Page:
Bukola Ayodele, Roy Patterson and Brieonna Johnson live in different cities and work in different industries, but they have one thing in common: All three are all millennials who make over $100,000 a year.
CNBC Make It previously interviewed Ayodele, Patterson and Johnson for our Millennial Money series, which profiles people around the world and details how they earn, spend and save their money.
Here's a look at each of their monthly budgets, as well as their mindsets toward money.
"I make sure that every single month I am allocating a little bit of money to hit my long-term goals," says Ayodele, a 25-year-old software engineer who works in fintech. She makes $210,000 per year and lives in New York City.
One of her goals is to become financially independent, in keeping with the FIRE (financial independence, retire early) movement. She hopes to eventually earn enough off her investments to cover all of her monthly costs, even if she chooses not to retire early.
Ayodele is able to save $7,625 each month. She contributes $42 to her health savings account, $1,583 to her 401(k), $2,000 to a high-yield savings account and $4,000 to a brokerage account.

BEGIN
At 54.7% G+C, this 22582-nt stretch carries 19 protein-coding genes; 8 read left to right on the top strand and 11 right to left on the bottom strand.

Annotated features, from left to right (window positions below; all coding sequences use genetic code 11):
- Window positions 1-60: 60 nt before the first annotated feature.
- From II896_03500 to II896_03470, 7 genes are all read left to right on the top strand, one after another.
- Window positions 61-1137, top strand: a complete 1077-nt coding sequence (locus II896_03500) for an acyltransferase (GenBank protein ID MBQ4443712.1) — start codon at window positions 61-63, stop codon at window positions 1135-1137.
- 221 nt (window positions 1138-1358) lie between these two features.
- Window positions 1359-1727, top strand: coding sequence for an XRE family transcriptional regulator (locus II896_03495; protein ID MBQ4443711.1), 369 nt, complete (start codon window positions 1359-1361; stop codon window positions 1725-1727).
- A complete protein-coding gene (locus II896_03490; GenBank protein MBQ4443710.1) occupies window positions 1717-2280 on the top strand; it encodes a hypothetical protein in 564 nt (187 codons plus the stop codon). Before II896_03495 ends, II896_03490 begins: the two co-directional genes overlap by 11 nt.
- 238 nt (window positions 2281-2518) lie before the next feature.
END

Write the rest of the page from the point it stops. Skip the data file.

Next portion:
The rest of her salary goes toward housing, donations to her family, food, beauty, clothes, transportation, subscriptions and utilities.
Roy Patterson is a 31-year-old IT project management lead at Cigna Health who lives in Philadelphia and makes $118,000 per year.
Patterson spends around $6,000 per month, $3,111 of which he puts into savings and investments.
Patterson's biggest splurge is on skin care, which he considers a key part of his self-care routine. His product of choice: Biologique Recherche Lotion P50, which costs more than $100 for an 8.4 ounce bottle.
In total, Patterson spends around $630 a month on discretionary expenses, including travel, skincare, clothes and entertainment.
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Brieonna Johnson is a 29-year-old live-in nanny who makes $175,000 a year working in both New York City and Atlanta. Before the pandemic, she flew back and forth between cities each week.
"Usually I work seven days straight in New York City, then in Atlanta I'd work anywhere from three to five days," Johnson says. Her boyfriend works for an airline, which allows her to fly free on standby, but if she ever has to wait more than a few hours for a flight, the family she works for in New York will cover the cost of the flight.
However, since the pandemic started, Johnson hasn't been working directly with the New York family. She was put on paid leave and continues to earn her $130,000 base salary. She also earns $30,000 a year from the family in Atlanta and $15,000 per year as a travel nanny and a newborn child specialist.
Each month, Johnson puts away $1,925 of her salary into savings, split between a Roth IRA, Simple IRA and Digit. She's also aggressively paying off debt; another $4,325 goes toward her student loans and credit card debt.
Disclosure: NBCUniversal and Comcast Ventures are investors in Acorns.